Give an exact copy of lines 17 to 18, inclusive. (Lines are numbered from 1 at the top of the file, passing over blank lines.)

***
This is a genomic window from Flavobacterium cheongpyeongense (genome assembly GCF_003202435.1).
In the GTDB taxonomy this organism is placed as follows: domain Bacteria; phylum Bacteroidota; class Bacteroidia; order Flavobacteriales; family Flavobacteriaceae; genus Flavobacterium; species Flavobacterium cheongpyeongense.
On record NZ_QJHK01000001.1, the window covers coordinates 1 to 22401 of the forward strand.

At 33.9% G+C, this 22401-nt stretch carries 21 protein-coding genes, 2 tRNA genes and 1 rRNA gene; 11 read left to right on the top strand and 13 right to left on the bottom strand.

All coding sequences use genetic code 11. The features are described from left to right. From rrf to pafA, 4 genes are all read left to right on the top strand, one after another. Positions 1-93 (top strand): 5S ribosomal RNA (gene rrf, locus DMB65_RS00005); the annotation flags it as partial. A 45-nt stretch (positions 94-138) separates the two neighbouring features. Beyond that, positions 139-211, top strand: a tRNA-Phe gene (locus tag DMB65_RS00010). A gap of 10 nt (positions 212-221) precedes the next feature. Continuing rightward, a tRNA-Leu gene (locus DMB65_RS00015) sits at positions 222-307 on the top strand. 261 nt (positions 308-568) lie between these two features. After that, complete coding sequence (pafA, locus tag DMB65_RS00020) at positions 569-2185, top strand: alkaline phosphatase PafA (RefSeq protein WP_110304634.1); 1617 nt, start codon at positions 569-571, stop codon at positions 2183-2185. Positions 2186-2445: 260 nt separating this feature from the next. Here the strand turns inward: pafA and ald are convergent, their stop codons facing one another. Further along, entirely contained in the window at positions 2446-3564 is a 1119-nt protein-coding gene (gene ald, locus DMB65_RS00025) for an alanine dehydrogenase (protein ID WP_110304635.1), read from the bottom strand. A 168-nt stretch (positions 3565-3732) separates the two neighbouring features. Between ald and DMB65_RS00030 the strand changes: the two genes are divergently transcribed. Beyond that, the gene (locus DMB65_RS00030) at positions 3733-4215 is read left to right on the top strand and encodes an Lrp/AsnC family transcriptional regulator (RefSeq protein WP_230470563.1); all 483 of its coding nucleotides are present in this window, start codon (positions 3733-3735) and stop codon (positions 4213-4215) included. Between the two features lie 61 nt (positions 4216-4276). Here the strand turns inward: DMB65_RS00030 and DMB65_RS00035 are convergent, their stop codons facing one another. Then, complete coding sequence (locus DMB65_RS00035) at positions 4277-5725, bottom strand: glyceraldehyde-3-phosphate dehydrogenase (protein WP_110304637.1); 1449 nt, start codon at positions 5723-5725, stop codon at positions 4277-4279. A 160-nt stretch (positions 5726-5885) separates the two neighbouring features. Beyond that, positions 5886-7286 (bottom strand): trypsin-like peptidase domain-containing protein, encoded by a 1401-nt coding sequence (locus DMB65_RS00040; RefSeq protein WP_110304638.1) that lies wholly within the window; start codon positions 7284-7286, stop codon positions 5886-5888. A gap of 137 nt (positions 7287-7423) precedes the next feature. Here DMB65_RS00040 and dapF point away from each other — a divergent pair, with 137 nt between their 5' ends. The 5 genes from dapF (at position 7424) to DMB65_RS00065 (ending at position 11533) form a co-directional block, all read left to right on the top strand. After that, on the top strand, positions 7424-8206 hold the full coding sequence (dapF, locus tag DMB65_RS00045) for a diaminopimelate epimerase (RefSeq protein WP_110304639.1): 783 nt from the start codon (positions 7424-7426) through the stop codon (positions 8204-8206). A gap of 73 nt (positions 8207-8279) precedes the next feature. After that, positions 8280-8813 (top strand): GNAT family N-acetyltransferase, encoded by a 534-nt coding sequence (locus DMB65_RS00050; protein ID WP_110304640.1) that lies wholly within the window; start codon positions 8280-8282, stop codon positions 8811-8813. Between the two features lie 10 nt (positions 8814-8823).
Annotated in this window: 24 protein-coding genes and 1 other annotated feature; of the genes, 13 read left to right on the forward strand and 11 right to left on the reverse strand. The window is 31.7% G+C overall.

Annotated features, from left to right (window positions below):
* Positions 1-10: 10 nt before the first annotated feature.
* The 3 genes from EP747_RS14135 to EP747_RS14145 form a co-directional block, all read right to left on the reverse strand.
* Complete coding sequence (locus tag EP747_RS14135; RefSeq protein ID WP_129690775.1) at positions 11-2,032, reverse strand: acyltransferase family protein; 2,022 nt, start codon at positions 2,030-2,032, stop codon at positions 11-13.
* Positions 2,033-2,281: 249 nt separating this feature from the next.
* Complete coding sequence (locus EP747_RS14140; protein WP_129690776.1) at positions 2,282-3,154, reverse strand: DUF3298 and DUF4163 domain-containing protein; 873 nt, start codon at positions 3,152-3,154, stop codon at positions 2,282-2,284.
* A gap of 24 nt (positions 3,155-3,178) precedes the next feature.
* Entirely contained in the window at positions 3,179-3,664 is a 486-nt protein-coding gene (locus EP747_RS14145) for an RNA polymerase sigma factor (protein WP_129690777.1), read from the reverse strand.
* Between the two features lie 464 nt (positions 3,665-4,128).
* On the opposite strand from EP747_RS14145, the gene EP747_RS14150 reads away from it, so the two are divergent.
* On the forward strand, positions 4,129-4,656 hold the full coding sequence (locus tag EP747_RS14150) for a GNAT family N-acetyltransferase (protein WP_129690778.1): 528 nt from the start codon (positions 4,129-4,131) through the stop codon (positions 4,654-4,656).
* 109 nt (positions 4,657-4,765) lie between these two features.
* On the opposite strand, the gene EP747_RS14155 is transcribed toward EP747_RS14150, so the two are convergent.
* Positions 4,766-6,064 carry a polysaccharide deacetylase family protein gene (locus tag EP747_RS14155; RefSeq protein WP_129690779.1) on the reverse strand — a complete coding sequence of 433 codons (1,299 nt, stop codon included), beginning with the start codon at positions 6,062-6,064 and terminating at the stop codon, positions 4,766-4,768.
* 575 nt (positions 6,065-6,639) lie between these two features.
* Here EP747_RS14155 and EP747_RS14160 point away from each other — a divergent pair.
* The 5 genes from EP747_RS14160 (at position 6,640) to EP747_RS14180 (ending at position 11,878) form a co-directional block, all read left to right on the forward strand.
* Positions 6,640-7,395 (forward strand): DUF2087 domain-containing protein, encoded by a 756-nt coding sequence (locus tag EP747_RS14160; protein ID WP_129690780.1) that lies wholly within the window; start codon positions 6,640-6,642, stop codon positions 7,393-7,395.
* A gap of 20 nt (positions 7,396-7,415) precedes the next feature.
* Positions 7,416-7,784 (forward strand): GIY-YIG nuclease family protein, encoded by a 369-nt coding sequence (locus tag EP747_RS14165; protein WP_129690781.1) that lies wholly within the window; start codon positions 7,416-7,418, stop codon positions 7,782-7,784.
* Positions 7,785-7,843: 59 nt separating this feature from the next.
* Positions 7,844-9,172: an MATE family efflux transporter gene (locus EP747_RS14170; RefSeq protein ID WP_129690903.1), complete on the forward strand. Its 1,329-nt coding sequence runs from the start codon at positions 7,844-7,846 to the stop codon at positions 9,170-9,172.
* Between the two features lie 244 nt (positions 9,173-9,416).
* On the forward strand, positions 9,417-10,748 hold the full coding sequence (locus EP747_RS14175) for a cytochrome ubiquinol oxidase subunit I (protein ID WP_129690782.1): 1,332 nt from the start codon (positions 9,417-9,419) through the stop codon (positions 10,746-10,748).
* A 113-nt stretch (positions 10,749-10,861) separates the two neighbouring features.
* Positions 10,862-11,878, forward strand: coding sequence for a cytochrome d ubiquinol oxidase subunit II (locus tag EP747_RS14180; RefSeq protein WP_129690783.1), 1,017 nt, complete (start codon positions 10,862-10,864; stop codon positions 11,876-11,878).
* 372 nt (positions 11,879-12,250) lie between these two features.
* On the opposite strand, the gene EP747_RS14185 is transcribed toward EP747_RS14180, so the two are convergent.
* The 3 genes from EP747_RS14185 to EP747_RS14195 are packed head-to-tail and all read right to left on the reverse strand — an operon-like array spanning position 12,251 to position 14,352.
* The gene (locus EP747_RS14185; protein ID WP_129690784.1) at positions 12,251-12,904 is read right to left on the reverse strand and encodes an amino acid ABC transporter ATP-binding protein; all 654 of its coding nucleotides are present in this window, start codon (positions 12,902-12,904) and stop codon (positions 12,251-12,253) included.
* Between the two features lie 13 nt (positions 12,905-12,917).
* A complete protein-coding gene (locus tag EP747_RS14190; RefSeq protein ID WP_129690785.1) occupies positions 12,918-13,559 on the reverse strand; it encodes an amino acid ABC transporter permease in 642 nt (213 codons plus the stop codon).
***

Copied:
* On the forward strand, positions 4,129-4,656 hold the full coding sequence (locus tag EP747_RS14150) for a GNAT family N-acetyltransferase (protein WP_129690778.1): 528 nt from the start codon (positions 4,129-4,131) through the stop codon (positions 4,654-4,656).
* 109 nt (positions 4,657-4,765) lie between these two features.